“Now ye Philippians know also, that in the beginning of the gospel, when I departed from Macedonia, no church communicated with me as concerning giving and receiving, but ye only.” (Philippians 4:15)
Now, I know Paul is referring to the “giving and receiving” of alms and tithing and whatnot, but what about “the true riches” as spoken of by Jesus in Luke’s Gospel (16:11)? Because they’re two different things.
“If therefore ye have not been faithful in the unrighteous mammon, who will commit to your trust the true riches?” As an aside, the word mammon (of Chaldean origin) connotes the confidence (ie greed) that money bestows. I may be going all over, follow me here.
So, what are the “true riches” anyway? It could have something to do with the anointing of the Holy Spirit. “Power to serve” and all that. In my opinion, I believe it refers to the hearts of people. Something akin to what Jesus says when praying to His Father in John 17 (verse 11): “those whom Thou hast given me”… Because if God gives someone to you, be it a child, a spouse, a boarder in whatever capacity, you’re gonna need the power of the Holy Spirit in order to take care of, not just their physical needs, but also needs emotional and spiritual, etc. I.e. all of them.
“He that receiveth you receiveth me, and he that receiveth me receiveth Him that sent me.” (Matthew 10:40)
“as ye have done it unto one of the least of these my brethren, ye have done it unto me.” (Matthew 25:40)
Put those two verses together in context and notice how each person that we interact with ends up reflecting, not just on ourselves, but God as well. We represent God. And so does everyone else. Whether we—or they—realize it or not. So when Jesus talks about being faithful in the “unrighteous mammon”, or money, He’s talking about wealth and worth. And as we, each and every one of us, is worth the world to God, He looks at whether or not we’re faithful with what we earn and how we will use that to better the lives of those we’re entrusted to help and protect. Not just ourselves, everyone else.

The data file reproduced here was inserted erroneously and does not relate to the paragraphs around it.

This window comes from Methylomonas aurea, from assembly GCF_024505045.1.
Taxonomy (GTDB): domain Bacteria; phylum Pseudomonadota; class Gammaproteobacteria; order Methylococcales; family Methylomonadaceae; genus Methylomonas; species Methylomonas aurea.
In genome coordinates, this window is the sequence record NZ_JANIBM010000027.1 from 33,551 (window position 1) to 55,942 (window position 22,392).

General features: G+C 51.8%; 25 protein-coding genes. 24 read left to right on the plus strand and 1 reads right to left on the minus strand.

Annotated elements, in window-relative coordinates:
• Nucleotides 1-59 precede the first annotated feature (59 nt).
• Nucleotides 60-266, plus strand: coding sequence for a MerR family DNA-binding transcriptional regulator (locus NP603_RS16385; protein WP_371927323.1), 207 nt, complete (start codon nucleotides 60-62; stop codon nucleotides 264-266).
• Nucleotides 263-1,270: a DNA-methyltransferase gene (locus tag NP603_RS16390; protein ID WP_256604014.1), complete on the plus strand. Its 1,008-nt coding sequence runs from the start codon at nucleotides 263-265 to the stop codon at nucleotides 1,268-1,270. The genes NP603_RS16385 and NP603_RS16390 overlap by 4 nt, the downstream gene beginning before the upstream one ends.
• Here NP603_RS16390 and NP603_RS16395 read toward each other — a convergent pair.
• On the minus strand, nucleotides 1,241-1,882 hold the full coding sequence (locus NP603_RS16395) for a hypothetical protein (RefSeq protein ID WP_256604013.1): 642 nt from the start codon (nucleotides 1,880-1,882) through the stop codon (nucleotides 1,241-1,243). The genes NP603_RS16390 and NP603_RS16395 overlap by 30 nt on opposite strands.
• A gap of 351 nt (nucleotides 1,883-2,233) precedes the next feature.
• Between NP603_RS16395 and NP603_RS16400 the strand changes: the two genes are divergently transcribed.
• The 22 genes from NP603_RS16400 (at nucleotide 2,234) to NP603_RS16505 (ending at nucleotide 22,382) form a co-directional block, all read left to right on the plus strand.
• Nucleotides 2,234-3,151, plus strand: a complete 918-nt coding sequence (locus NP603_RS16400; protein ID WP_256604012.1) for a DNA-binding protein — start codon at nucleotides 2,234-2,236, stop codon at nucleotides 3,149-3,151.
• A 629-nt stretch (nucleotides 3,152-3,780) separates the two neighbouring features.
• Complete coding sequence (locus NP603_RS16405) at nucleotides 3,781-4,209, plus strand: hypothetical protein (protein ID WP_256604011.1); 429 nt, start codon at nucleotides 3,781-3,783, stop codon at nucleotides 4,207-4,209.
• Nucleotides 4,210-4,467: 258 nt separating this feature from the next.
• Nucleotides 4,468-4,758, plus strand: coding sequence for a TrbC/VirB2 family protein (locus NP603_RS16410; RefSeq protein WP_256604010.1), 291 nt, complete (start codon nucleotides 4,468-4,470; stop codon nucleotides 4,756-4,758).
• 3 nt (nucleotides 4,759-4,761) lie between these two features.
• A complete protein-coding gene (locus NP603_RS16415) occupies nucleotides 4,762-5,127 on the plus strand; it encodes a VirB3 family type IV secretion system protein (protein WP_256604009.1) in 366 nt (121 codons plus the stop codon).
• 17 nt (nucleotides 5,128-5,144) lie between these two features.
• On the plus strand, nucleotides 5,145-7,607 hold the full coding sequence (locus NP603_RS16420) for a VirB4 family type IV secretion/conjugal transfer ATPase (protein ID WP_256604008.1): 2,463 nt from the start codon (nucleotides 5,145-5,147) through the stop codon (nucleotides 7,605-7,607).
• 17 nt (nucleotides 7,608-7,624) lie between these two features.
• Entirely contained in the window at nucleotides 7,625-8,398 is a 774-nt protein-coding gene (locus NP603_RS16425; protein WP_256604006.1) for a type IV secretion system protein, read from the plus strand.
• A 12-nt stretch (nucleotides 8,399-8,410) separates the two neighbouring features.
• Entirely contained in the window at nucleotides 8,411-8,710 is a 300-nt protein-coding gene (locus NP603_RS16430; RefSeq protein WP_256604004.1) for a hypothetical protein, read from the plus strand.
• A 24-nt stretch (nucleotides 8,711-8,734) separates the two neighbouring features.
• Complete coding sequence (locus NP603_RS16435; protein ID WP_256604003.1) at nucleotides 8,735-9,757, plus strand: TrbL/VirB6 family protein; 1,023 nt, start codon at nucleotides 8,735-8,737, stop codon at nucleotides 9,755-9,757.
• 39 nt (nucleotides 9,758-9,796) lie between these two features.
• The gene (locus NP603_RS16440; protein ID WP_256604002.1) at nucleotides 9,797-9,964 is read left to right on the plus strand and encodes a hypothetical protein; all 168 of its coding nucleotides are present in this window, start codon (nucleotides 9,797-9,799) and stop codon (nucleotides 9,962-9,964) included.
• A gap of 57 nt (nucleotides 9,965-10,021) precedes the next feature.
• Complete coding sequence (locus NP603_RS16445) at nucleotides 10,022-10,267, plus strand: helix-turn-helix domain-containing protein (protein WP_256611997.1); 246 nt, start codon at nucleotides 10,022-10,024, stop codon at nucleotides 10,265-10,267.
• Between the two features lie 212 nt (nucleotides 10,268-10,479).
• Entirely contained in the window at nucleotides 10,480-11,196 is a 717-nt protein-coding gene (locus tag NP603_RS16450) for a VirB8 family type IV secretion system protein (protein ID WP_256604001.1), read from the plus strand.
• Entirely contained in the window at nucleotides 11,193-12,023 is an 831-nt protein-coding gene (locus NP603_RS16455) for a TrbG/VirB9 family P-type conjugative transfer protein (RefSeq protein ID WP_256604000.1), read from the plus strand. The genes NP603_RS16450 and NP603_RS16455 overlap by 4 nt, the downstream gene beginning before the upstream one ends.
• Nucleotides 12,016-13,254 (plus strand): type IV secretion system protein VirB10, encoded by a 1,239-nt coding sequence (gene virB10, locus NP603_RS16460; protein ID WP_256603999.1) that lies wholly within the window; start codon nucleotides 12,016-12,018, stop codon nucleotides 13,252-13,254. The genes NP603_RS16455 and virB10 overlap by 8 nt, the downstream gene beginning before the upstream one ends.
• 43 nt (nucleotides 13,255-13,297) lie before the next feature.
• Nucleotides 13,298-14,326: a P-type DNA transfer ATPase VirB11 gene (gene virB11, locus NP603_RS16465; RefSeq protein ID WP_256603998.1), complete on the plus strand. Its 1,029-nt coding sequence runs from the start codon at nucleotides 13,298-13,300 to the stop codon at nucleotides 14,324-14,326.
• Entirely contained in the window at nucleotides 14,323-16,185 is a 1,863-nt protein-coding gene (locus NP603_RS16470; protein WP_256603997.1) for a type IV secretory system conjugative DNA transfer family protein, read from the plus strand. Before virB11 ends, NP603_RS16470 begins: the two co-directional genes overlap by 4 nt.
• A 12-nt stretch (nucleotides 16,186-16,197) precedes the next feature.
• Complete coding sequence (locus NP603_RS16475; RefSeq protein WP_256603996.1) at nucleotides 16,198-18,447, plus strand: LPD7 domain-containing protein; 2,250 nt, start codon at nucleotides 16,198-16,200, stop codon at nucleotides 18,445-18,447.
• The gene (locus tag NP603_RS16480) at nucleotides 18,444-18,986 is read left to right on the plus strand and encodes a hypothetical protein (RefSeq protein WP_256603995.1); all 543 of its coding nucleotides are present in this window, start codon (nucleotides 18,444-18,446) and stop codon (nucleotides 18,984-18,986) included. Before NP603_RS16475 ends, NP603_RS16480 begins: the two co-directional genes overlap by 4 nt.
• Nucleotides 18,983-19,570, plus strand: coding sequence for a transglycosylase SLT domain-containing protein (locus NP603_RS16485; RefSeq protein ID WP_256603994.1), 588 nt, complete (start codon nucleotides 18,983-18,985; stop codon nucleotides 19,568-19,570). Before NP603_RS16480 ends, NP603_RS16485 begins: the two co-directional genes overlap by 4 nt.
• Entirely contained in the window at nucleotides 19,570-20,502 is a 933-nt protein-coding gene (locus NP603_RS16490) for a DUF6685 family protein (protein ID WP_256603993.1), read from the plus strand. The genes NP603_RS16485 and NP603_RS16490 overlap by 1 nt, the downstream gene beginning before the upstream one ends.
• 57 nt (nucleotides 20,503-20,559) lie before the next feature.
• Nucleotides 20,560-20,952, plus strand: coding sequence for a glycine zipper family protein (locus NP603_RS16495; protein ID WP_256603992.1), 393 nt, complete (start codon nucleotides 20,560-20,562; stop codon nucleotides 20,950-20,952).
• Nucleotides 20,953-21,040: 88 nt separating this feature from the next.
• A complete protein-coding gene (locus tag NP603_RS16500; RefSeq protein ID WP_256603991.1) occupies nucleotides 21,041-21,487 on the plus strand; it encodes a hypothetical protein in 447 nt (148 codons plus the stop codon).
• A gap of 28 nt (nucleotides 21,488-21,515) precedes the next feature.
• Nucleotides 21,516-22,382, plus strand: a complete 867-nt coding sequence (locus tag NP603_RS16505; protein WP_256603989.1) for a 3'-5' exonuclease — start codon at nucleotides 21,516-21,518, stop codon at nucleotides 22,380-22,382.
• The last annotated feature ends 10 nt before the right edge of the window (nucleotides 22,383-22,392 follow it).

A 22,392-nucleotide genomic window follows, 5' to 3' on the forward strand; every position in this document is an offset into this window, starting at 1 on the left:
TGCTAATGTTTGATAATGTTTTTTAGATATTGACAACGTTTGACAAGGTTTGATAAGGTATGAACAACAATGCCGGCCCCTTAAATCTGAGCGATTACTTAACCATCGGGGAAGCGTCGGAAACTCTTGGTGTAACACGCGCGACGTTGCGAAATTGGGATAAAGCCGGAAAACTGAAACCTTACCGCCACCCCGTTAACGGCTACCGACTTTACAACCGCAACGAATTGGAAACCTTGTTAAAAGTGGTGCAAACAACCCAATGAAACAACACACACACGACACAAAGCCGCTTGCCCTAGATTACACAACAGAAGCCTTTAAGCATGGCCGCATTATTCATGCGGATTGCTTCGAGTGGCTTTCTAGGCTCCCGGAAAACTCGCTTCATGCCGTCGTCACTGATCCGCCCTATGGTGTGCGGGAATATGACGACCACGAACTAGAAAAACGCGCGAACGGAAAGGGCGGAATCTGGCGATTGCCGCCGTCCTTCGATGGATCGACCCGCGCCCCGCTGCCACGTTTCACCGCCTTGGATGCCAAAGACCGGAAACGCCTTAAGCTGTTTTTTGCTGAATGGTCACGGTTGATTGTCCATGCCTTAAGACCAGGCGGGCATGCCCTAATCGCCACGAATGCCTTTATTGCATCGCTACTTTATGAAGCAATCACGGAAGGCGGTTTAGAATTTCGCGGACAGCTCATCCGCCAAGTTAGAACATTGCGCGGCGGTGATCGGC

“The blessing of the Lord, it maketh rich, and He addeth no sorrow with it.” (Proverbs 10:22)
One day (prior to payday) I was riding around on my bike, running errands, feeling the need to give to a certain ministry of which I’m fond. I only had a certain amount of time to get said errands done and I couldn’t have made it to where I needed to go in order to start the process for said donation. On my way back home, the left-front brake line of my bike snapped and after the pain subsided in my left middle and ring fingers, I thought to myself good thing I didn’t give that money, looks like I’ll need it to replace my brake line. Sounds sound enough. The next day, after a friend dropped me off at the bike shop, then rode away in his pickup, I made my way across the street to get lunch to sit and write and wait for my bike to be repaired. I should add that the repairs, minor repairs at that, were gonna cost me thirteen bucks. Certainly not enough to break the bank. Far less than what my panicked mind was expecting when it happened. After my fingers had stopped hurting of course (it was cold out) and after I thought it better not to have donated. So thirteen bucks, eh? Well, as I made my way to where I was going, I ended up finding fourteen dollars strewn across the parking lot on my way there. I was content with the first three. Wondering what I’d done to warrant this good fortune. Just joking, I’m not superstitious. And I don’t usually crane my neck looking for more, but after I then found a five spot, then another, then a single in a puddle, I was all ears, and eyes. Alas, all I found was a dime on my way back after lunch. So, really, it was $14.10. More than enough to pay for my bike repairs. The point is, God has no shortage of funds. If it’s money you’ll need, give to receive. As if this even needs stating but, God paid for my bike repairs. What else was fourteen dollars going to buy me at that time? And if you’re worried about where the money’s going to go after you send it, don’t. The obedience is in the giving. And again, if I may toot my own horn, I would like to add that it’s not like I wasn’t willing to give, but sometimes God wants us to both be willing, then do it. To “put works to our faith”, as it were.
Point is, go ahead and give, and it doesn’t even have to be money. God will see to it that your needs are well supplied.
“And whosoever shall give to drink unto one of these little ones a cup of cold water only in the name of a disciple, verily I say unto you, he shall in no wise lose his reward.” (Matthew 10:42)
“Be not forgetful to entertain strangers: for thereby some have entertained angels unawares.” (Hebrews 13:2)